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Flight to Varennes
The Flight to Varennes (June 20-21, 1791) forms a dramatic, romantic and symbolic event in the history of the French Revolution. The failure of the French royal family to escape abroad ultimately sealed their fate as proven non-supporters of the reforms and ultimately as convicted enemies of the French people.
Deprived of authority and in fact made virtually a prisoner by the initial events of the revolution from 1789, Louis XVI had for many months acquiesced in the decrees of the National Constituent Assembly. However, the Civil Constitution of the Clergy wounded both his conscience and his pride. From the autumn of 1790 onwards he began to scheme for his liberation. Himself incapable of strenuous effort, the King was spurred on by his wife Marie Antoinette, who keenly felt her own degradation and the curtailment of that royal prerogative which her son would one day expect to inherit.
The king and queen failed to measure the forces which had caused the Revolution. They ascribed all their misfortunes to the work of a malignant faction, and believed that, if they could escape from Paris, a display of force by Bourbon-friendly powers would enable them to restore the supremacy of the crown. The National Guards of Paris treated the royal family well, and protected them on several occacions from tumultuous crowds, but were determined to prevent their escape. When Louis tried to leave the Tuileries for Saint-Cloud at Easter 1791, in order to enjoy the ministrations of a nonjuring priest (one who had not taken the oath required by the Civil Constitution), they would not let him budge. Mirabeau, who had always dissuaded the king from seeking foreign help, died on April 2, 1791.
Encouraged by the émigrés to believe that revolutionary France was without effective military means of defense, representatives of Austria (represented in the discussions by the emperor Leopold II himself), Switzerland, Sardinia, and Spain, met at Mantua and on May 20, 1791 reached a secret agreement to go to war against France, supposedly on behalf of Louis. The British monarch also was part of the coalition in his role as Elector of Hannover. Prussia, while not an active participant, was well disposed. However, when the plan was conveyed to Louis XVI, he rejected this potentially treacherous source of aid, casting his lot instead with general Bouillé, who condemned both the emigration and the Assembly, and promised him refuge and support in his camp with the army of the East at Montmedy , where his loyal troops were ready to shelter the royal family and either await foreign help or to begin a counter-revolution.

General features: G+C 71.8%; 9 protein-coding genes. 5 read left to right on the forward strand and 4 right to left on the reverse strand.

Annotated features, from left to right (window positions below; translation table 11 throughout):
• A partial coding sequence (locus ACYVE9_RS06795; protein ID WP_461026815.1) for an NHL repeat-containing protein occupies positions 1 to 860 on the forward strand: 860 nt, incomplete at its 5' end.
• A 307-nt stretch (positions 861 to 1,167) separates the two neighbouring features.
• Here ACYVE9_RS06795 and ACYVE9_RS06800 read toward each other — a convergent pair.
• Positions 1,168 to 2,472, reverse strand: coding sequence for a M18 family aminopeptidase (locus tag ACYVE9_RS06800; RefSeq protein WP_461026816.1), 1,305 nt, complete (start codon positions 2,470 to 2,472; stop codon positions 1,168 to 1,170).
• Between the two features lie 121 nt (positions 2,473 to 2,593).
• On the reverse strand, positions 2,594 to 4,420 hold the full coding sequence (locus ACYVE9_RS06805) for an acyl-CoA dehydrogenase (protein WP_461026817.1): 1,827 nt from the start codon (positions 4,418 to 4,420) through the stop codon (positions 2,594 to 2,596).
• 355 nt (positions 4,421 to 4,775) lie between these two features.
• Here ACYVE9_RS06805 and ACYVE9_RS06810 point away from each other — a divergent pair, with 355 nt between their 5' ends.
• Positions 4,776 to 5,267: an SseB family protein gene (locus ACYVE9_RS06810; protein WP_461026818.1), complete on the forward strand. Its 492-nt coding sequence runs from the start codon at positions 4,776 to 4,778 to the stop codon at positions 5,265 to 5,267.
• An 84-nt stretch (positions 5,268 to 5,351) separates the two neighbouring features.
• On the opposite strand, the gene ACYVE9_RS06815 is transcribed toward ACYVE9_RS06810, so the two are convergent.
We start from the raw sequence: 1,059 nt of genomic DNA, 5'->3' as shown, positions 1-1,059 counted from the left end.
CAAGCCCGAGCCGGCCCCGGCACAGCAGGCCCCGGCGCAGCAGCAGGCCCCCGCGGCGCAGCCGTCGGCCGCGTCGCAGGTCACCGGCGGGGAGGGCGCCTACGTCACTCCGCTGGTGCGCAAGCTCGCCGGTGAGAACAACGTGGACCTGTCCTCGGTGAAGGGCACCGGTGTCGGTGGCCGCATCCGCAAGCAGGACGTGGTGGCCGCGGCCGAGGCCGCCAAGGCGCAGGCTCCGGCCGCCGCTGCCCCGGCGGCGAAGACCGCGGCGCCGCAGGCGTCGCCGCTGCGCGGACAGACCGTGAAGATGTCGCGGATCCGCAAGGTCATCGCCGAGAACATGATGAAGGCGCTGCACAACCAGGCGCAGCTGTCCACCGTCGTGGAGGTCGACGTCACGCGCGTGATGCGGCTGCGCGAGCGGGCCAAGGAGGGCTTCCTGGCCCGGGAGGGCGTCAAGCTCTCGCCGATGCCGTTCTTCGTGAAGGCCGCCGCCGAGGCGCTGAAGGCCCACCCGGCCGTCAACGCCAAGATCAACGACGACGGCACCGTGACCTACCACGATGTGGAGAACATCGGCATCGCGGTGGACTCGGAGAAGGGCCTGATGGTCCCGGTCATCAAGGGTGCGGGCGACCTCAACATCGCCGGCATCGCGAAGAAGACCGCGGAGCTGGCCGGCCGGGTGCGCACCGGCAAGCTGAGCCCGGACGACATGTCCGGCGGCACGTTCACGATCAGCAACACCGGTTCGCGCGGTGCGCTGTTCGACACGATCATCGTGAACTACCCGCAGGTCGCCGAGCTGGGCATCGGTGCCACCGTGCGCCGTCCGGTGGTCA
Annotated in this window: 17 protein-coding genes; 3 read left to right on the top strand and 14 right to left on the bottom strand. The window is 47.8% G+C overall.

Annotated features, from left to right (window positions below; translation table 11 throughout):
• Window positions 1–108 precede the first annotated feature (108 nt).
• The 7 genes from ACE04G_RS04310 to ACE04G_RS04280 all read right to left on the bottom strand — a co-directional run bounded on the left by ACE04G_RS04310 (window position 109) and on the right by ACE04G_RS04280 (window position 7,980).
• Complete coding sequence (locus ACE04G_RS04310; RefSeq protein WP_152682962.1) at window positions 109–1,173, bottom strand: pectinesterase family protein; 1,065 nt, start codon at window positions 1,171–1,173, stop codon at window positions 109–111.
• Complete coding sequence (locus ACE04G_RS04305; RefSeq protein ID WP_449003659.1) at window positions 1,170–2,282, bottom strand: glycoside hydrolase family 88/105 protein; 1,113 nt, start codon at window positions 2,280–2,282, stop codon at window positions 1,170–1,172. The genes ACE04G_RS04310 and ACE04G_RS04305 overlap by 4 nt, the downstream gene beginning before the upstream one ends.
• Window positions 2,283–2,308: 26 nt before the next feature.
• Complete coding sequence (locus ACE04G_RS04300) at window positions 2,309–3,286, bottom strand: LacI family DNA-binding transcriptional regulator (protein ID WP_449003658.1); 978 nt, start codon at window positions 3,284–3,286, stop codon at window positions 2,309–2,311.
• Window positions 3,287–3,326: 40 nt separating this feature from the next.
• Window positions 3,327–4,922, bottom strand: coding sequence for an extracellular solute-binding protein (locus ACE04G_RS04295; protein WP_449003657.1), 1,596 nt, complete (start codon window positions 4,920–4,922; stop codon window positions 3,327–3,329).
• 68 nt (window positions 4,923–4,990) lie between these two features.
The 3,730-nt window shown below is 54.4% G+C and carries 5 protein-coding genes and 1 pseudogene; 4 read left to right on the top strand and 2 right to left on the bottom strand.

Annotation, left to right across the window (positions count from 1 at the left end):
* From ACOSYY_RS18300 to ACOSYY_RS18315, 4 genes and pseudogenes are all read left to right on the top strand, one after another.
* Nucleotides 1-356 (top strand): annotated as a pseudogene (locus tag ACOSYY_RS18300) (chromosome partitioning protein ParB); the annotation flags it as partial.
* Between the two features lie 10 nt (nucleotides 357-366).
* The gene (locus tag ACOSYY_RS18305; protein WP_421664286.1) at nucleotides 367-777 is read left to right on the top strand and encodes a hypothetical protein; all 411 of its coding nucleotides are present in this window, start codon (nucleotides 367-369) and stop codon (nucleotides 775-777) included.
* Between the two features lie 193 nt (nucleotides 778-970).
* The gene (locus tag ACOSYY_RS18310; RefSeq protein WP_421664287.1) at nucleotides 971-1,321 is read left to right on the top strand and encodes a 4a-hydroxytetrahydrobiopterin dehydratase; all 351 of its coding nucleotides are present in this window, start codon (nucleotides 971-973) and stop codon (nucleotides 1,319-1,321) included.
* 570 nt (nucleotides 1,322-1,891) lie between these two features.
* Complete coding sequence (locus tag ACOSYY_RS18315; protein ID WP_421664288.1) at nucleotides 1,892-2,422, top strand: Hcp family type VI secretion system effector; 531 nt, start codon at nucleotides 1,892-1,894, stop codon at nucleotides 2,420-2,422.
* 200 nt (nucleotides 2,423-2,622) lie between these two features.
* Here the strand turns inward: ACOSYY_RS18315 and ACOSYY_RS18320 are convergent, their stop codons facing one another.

Maintaining seemingly innocuous conduct to the last, and trusting very few with their secret plans, on the evening of June 20, 1791 the royal family left the Tuileries, one by one, in disguise. A carriage awaited them on the Boulevard to take them on the road to Châlons and Montmedy. Louis left behind him a declaration complaining of the treatment which he had received and revoking his assent to all measures which had been laid before him while under restraint.
In the morning, their disappearance was discovered. An angry crowd, reasonably fearing either an invasion of France or a civil war, accused both mayor Jean-Sylvain Bailly and the marquis de Lafayette (head of the National Guard) of collusion. However, the Assembly soon established their control of the situation: it seized executive power, commissioned Montmorin, the minister of foreign affairs, to inform the European powers of its pacific intentions; sent commissioners to secure an oath of the troops to the Assembly (rather than to the King), and ordered the arrest of anyone attempting to leave the kingdom.
The king had the bad luck to be sighted, recognised, and arrested at Varennes late on the 21st. National Guards seized him; other troops on the scene did not oppose them; by the time Bouillé reached Varennes, the issue was decided and the royal family on their way back toward Paris under guard.
Pétion, Latour-Maubourg , and Barnave, representing the Assembly, met the royal family at Epernay and returned with them. From this time, Barnave became a counsellor and supporter of the royal family.
When they reached Paris, the crowd was silent. The Assembly provisionally suspended the king and kept the royal couple under guard. From this point forward, the possibility not only of the deposition or forced abdication of this particular king but of the establishment of a republic entered the political discourse.
It was now no longer possible to pretend that the Revolution had been made with the free consent of the king. Some Republicans called for his deposition, others for his trial for alleged treason and intended defection to the enemies of the French people. Mutual distrust between the Royalists and the revolutionaries deteriorated from this point, ultimately resulting in the guillotining of Louis (January 21, 1793) and of Marie Antoinette (October 16, 1793).
See also: Axel von Fersen
Original text from 1911 Encyclopædia Britannica. Pleae update as needed.
The article also draws material from the out-of-copyright History of the French Revolution from 1789 to 1814, by François Mignet (1824), as made available by Project Gutenberg.
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